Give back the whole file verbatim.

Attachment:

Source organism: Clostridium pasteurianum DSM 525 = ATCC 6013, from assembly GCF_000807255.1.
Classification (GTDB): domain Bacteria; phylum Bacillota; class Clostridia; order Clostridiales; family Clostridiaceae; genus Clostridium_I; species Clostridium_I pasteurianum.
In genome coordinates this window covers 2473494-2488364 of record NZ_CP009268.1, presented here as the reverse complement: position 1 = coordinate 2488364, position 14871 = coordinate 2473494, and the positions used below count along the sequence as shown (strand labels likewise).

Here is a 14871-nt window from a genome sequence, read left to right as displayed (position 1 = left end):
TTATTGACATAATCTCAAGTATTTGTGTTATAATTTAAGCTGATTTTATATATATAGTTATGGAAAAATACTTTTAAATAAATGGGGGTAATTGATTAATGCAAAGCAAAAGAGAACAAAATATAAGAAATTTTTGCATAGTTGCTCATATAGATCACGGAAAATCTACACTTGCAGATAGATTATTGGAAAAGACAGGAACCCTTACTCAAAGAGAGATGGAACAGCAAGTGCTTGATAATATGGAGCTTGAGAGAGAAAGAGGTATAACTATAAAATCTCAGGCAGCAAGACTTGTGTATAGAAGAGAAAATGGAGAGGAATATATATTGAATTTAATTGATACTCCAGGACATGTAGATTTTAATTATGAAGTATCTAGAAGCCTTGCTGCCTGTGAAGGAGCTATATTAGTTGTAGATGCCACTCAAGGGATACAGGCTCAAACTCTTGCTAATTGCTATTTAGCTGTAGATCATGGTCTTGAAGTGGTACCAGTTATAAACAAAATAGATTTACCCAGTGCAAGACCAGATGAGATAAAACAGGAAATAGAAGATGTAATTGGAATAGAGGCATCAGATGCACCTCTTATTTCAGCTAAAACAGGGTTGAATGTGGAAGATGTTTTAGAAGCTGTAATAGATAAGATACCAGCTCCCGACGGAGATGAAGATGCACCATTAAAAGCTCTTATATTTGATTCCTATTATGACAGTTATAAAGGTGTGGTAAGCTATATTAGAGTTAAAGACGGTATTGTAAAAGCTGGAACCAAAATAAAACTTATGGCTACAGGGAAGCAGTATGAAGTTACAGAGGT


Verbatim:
Source organism: Clostridium pasteurianum DSM 525 = ATCC 6013, from assembly GCF_000807255.1.
Classification (GTDB): domain Bacteria; phylum Bacillota; class Clostridia; order Clostridiales; family Clostridiaceae; genus Clostridium_I; species Clostridium_I pasteurianum.
In genome coordinates this window covers 2473494-2488364 of record NZ_CP009268.1, presented here as the reverse complement: position 1 = coordinate 2488364, position 14871 = coordinate 2473494, and the positions used below count along the sequence as shown (strand labels likewise).

Here is a 14871-nt window from a genome sequence, read left to right as displayed (position 1 = left end):
TTATTGACATAATCTCAAGTATTTGTGTTATAATTTAAGCTGATTTTATATATATAGTTATGGAAAAATACTTTTAAATAAATGGGGGTAATTGATTAATGCAAAGCAAAAGAGAACAAAATATAAGAAATTTTTGCATAGTTGCTCATATAGATCACGGAAAATCTACACTTGCAGATAGATTATTGGAAAAGACAGGAACCCTTACTCAAAGAGAGATGGAACAGCAAGTGCTTGATAATATGGAGCTTGAGAGAGAAAGAGGTATAACTATAAAATCTCAGGCAGCAAGACTTGTGTATAGAAGAGAAAATGGAGAGGAATATATATTGAATTTAATTGATACTCCAGGACATGTAGATTTTAATTATGAAGTATCTAGAAGCCTTGCTGCCTGTGAAGGAGCTATATTAGTTGTAGATGCCACTCAAGGGATACAGGCTCAAACTCTTGCTAATTGCTATTTAGCTGTAGATCATGGTCTTGAAGTGGTACCAGTTATAAACAAAATAGATTTACCCAGTGCAAGACCAGATGAGATAAAACAGGAAATAGAAGATGTAATTGGAATAGAGGCATCAGATGCACCTCTTATTTCAGCTAAAACAGGGTTGAATGTGGAAGATGTTTTAGAAGCTGTAATAGATAAGATACCAGCTCCCGACGGAGATGAAGATGCACCATTAAAAGCTCTTATATTTGATTCCTATTATGACAGTTATAAAGGTGTGGTAAGCTATATTAGAGTTAAAGACGGTATTGTAAAAGCTGGAACCAAAATAAAACTTATGGCTACAGGGAAGCAGTATGAAGTTACAGAGGT